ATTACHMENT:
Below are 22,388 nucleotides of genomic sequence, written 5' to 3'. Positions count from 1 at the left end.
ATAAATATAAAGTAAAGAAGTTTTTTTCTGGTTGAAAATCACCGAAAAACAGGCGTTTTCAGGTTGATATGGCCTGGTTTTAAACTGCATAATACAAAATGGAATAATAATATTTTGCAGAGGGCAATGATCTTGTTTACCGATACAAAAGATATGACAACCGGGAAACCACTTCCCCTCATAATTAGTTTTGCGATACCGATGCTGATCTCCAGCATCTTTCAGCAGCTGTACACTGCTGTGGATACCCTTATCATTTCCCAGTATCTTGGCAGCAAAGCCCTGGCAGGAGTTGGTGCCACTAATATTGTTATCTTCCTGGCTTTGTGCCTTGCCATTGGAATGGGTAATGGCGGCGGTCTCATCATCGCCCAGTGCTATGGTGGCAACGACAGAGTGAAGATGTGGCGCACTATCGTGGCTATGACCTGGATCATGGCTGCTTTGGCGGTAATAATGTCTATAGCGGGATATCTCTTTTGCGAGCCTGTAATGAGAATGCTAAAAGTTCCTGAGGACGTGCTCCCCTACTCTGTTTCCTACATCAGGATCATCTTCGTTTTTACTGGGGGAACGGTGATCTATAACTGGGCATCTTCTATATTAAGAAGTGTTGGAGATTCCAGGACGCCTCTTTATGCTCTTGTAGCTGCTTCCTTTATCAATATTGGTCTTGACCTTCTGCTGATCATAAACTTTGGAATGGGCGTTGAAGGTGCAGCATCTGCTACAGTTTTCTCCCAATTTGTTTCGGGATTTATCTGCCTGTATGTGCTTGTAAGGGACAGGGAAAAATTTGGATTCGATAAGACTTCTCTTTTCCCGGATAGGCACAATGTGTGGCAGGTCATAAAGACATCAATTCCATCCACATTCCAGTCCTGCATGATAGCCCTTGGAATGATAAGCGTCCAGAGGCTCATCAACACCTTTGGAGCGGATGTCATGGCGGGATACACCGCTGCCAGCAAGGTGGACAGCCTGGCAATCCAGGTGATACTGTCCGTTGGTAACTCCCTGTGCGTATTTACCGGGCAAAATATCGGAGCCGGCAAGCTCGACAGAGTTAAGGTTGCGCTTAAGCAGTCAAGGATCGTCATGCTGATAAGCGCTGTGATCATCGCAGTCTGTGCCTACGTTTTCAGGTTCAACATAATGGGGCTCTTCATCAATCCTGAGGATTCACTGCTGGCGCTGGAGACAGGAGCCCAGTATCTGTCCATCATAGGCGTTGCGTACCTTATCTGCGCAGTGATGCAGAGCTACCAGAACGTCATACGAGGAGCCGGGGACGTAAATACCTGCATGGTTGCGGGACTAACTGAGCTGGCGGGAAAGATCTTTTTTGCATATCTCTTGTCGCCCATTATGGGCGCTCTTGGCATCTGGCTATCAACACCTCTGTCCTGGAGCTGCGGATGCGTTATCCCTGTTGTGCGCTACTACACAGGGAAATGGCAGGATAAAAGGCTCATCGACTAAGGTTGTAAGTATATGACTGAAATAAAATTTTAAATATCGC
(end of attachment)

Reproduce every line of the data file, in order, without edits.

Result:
Below are 22,388 nucleotides of genomic sequence, written 5' to 3'. Positions count from 1 at the left end.
ATAAATATAAAGTAAAGAAGTTTTTTTCTGGTTGAAAATCACCGAAAAACAGGCGTTTTCAGGTTGATATGGCCTGGTTTTAAACTGCATAATACAAAATGGAATAATAATATTTTGCAGAGGGCAATGATCTTGTTTACCGATACAAAAGATATGACAACCGGGAAACCACTTCCCCTCATAATTAGTTTTGCGATACCGATGCTGATCTCCAGCATCTTTCAGCAGCTGTACACTGCTGTGGATACCCTTATCATTTCCCAGTATCTTGGCAGCAAAGCCCTGGCAGGAGTTGGTGCCACTAATATTGTTATCTTCCTGGCTTTGTGCCTTGCCATTGGAATGGGTAATGGCGGCGGTCTCATCATCGCCCAGTGCTATGGTGGCAACGACAGAGTGAAGATGTGGCGCACTATCGTGGCTATGACCTGGATCATGGCTGCTTTGGCGGTAATAATGTCTATAGCGGGATATCTCTTTTGCGAGCCTGTAATGAGAATGCTAAAAGTTCCTGAGGACGTGCTCCCCTACTCTGTTTCCTACATCAGGATCATCTTCGTTTTTACTGGGGGAACGGTGATCTATAACTGGGCATCTTCTATATTAAGAAGTGTTGGAGATTCCAGGACGCCTCTTTATGCTCTTGTAGCTGCTTCCTTTATCAATATTGGTCTTGACCTTCTGCTGATCATAAACTTTGGAATGGGCGTTGAAGGTGCAGCATCTGCTACAGTTTTCTCCCAATTTGTTTCGGGATTTATCTGCCTGTATGTGCTTGTAAGGGACAGGGAAAAATTTGGATTCGATAAGACTTCTCTTTTCCCGGATAGGCACAATGTGTGGCAGGTCATAAAGACATCAATTCCATCCACATTCCAGTCCTGCATGATAGCCCTTGGAATGATAAGCGTCCAGAGGCTCATCAACACCTTTGGAGCGGATGTCATGGCGGGATACACCGCTGCCAGCAAGGTGGACAGCCTGGCAATCCAGGTGATACTGTCCGTTGGTAACTCCCTGTGCGTATTTACCGGGCAAAATATCGGAGCCGGCAAGCTCGACAGAGTTAAGGTTGCGCTTAAGCAGTCAAGGATCGTCATGCTGATAAGCGCTGTGATCATCGCAGTCTGTGCCTACGTTTTCAGGTTCAACATAATGGGGCTCTTCATCAATCCTGAGGATTCACTGCTGGCGCTGGAGACAGGAGCCCAGTATCTGTCCATCATAGGCGTTGCGTACCTTATCTGCGCAGTGATGCAGAGCTACCAGAACGTCATACGAGGAGCCGGGGACGTAAATACCTGCATGGTTGCGGGACTAACTGAGCTGGCGGGAAAGATCTTTTTTGCATATCTCTTGTCGCCCATTATGGGCGCTCTTGGCATCTGGCTATCAACACCTCTGTCCTGGAGCTGCGGATGCGTTATCCCTGTTGTGCGCTACTACACAGGGAAATGGCAGGATAAAAGGCTCATCGACTAAGGTTGTAAGTATATGACTGAAATAAAATTTTAAATATCGC